FCA Consult on Mission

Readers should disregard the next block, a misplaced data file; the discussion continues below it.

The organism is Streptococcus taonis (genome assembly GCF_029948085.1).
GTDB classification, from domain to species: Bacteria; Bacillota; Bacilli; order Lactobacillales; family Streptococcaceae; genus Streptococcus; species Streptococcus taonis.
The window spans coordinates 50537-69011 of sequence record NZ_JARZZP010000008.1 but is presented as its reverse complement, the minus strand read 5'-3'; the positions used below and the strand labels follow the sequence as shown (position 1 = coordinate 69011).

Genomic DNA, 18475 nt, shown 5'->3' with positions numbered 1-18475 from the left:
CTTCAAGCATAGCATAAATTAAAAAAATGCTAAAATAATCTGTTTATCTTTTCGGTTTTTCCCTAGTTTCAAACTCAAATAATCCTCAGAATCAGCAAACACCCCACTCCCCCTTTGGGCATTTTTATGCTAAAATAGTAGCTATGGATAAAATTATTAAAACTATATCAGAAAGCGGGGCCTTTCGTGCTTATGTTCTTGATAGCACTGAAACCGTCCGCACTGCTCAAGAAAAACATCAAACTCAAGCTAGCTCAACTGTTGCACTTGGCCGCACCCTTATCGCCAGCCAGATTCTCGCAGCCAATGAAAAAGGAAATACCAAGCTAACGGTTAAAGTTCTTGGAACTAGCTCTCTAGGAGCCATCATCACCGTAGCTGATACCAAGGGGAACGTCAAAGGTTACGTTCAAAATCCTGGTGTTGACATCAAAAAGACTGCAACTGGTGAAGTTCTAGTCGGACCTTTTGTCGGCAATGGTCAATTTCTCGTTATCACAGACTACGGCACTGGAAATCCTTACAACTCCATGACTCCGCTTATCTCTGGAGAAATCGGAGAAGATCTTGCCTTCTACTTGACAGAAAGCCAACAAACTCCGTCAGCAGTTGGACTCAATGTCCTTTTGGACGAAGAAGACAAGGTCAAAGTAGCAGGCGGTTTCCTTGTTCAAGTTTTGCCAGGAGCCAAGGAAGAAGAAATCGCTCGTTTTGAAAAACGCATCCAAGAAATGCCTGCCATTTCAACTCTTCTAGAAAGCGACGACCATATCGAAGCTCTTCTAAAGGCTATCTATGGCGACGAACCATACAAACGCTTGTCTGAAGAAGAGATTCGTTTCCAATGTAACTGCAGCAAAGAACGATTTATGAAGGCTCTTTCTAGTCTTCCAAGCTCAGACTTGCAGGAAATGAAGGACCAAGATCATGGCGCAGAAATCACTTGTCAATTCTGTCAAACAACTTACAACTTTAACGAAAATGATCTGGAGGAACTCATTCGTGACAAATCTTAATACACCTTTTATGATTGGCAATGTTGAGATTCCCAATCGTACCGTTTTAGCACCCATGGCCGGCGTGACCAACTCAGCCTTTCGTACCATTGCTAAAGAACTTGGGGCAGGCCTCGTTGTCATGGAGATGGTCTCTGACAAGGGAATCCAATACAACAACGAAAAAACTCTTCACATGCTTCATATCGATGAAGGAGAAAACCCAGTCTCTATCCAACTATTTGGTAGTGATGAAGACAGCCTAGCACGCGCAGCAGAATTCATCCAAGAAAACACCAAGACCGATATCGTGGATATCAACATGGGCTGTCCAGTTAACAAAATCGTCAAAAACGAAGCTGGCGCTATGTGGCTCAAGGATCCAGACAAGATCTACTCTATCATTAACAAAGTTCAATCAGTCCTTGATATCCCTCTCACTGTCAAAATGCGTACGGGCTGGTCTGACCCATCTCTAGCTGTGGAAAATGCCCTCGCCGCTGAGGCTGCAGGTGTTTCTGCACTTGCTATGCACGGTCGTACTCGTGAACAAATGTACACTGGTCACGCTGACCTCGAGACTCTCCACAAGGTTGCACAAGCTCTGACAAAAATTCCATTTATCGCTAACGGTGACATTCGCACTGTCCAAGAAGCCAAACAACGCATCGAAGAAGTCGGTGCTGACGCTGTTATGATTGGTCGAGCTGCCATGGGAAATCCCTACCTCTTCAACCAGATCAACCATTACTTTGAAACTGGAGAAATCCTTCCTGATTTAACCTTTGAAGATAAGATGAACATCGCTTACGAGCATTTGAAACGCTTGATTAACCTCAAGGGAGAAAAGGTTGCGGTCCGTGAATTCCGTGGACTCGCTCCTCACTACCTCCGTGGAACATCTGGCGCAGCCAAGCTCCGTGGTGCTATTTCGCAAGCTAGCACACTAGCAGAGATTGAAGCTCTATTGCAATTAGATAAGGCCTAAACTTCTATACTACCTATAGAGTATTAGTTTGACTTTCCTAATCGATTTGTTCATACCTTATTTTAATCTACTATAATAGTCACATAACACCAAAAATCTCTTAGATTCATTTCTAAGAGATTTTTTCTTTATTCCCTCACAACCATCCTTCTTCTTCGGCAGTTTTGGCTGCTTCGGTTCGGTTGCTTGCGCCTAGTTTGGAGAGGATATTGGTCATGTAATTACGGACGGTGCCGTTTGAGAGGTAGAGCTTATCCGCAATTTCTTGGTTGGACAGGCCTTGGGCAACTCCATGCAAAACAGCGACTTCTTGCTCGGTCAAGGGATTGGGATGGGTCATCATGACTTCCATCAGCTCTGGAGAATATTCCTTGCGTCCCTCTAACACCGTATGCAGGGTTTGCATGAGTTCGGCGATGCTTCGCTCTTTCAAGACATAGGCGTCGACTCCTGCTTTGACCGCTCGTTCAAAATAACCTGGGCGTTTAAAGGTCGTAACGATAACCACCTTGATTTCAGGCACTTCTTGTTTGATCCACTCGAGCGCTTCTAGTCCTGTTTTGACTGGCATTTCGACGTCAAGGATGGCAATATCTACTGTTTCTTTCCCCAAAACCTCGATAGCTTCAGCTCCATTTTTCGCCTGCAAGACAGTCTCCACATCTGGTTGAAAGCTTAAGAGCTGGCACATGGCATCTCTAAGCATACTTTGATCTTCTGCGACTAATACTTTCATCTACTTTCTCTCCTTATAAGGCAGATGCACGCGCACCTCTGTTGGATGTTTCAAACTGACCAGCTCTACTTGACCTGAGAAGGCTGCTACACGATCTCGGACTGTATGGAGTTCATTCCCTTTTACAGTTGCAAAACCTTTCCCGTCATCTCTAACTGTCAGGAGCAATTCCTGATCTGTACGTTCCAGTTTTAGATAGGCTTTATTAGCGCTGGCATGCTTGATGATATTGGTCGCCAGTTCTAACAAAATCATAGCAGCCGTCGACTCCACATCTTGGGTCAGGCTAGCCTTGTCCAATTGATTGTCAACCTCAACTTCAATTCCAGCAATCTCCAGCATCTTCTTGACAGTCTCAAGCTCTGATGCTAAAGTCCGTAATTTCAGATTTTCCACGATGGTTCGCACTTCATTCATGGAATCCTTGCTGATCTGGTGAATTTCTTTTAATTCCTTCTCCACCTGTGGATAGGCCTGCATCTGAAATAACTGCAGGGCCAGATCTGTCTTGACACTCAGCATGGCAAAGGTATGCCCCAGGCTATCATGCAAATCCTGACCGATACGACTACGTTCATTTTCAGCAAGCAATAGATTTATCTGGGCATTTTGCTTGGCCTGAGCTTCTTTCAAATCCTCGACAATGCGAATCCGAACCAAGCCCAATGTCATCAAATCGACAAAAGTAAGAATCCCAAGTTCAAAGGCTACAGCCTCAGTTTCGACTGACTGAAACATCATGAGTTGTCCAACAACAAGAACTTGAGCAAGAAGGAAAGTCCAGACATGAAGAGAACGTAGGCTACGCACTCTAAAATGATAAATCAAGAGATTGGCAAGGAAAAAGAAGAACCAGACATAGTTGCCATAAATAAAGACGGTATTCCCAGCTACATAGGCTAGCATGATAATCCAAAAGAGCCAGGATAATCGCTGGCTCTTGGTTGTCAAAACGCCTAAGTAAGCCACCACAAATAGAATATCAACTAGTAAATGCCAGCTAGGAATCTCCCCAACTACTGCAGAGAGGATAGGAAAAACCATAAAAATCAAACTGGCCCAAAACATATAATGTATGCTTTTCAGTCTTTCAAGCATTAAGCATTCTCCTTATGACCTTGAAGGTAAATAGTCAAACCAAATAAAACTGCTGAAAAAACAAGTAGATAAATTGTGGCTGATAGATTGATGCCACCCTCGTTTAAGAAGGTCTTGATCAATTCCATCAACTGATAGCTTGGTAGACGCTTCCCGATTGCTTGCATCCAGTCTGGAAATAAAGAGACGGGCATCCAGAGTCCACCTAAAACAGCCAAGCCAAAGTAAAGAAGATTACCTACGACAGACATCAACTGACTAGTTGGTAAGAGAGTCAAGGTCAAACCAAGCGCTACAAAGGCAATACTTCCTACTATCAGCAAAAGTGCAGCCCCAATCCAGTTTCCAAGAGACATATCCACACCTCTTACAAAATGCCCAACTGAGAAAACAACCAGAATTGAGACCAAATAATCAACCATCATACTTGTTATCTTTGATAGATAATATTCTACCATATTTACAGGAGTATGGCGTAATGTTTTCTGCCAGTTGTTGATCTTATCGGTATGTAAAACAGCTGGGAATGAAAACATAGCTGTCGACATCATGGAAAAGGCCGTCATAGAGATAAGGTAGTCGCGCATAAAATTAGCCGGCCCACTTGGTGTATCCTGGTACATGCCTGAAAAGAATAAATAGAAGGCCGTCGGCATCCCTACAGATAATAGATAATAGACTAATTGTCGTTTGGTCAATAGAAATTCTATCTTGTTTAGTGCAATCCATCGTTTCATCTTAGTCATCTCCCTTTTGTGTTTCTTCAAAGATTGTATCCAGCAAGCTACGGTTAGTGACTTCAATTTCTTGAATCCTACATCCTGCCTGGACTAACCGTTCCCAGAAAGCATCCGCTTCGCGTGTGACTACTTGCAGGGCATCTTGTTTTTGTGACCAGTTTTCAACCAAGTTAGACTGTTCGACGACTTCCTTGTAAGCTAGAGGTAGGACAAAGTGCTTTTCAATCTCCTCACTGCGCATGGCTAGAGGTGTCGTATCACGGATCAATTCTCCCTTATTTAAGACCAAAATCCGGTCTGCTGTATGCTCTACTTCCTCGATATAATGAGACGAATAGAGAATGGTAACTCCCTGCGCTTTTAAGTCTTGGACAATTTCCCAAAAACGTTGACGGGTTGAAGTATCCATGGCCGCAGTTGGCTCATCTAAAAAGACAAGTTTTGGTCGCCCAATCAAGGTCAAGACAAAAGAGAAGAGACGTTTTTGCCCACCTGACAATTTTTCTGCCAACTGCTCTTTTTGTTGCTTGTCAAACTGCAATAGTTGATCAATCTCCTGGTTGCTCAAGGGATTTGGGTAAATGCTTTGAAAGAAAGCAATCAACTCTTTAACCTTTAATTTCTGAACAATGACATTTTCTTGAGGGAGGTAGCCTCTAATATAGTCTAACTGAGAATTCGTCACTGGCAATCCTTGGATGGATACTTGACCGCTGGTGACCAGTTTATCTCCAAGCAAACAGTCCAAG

The Financial Conduct Authority (FCA) has launched a consultation on its Mission, which is designed to provide a guiding set of principles around the strategic choices the FCA makes. It will inform the FCA’s strategy and day-to-day work over the coming years. On 1 April 2013, the FCA became responsible for the conduct and supervision of all regulated financial firms and the prudential supervision of those not supervised by the Prudential Regulation Authority (PRA). However, with finite resources and objectives set by Parliament, its overarching strategic objective is to ensure that relevant markets function well. Supporting this are three operational objectives: securing an appropriate degree of protection for consumers; protecting and enhancing the integrity of the UK financial system; and promoting effective competition in the interests of consumers. So, clarity of objectives and focussing of efforts is key. As is the reasoning behind its work and the tools it uses to do it. Consequently, the FCA will be seeking engagement across the breadth of its stakeholders towards developing its Mission. Commenting on their efforts Andrew Bailey, FCA Chief Executive said, “Establishing and embedding a clear mission for the FCA is critical to our success, both as a regulator and to UK financial services as a whole. Our Mission will set out a framework within which we prioritise our work, ensuring we focus our resources in the right places. This will improve accountability and transparency of how and why we make the choices that we do. The Mission will only be a success if our stakeholders engage with us through this consultation process. We want this to be a very open process. Out of it, we hope that we can set out a clear path ahead for financial conduct regulation in the UK.” Key themes that the FCA will be consulting on include: • Protecting consumers – in an environment where consumers are increasingly expected to take responsibility for their own financial decisions, what is the right level of consumer protection; and how does the FCA balance the responsibilities of firms and consumers? • Vulnerable consumers – should the FCA prioritise the protection of vulnerable consumers and if so how? • Delivering consumer redress – what should the role of the FCA be in redress schemes, for example in dealing with activity outside the FCA’s remit? • When the FCA intervenes – how the FCA identifies harm and how it decides which approach to take to address it; and how can the FCA be clearer for firms, consumers and stakeholders on what it is doing and why? • The scope of regulation – explaining the remit the FCA has for taking action and the circumstances in which the FCA may intervene with regard to unregulated activities; • The interaction between regulation and public policy – explaining this interaction using examples including access to financial services and price discrimination; • Competition, supervision and enforcement – providing clarity and seeking feedback on the FCA’s current approach to using its different regulatory powers and tools; • FCA Handbook – seeking suggestions on a proposed review of the FCA Handbook which sets out the rules for firms. See: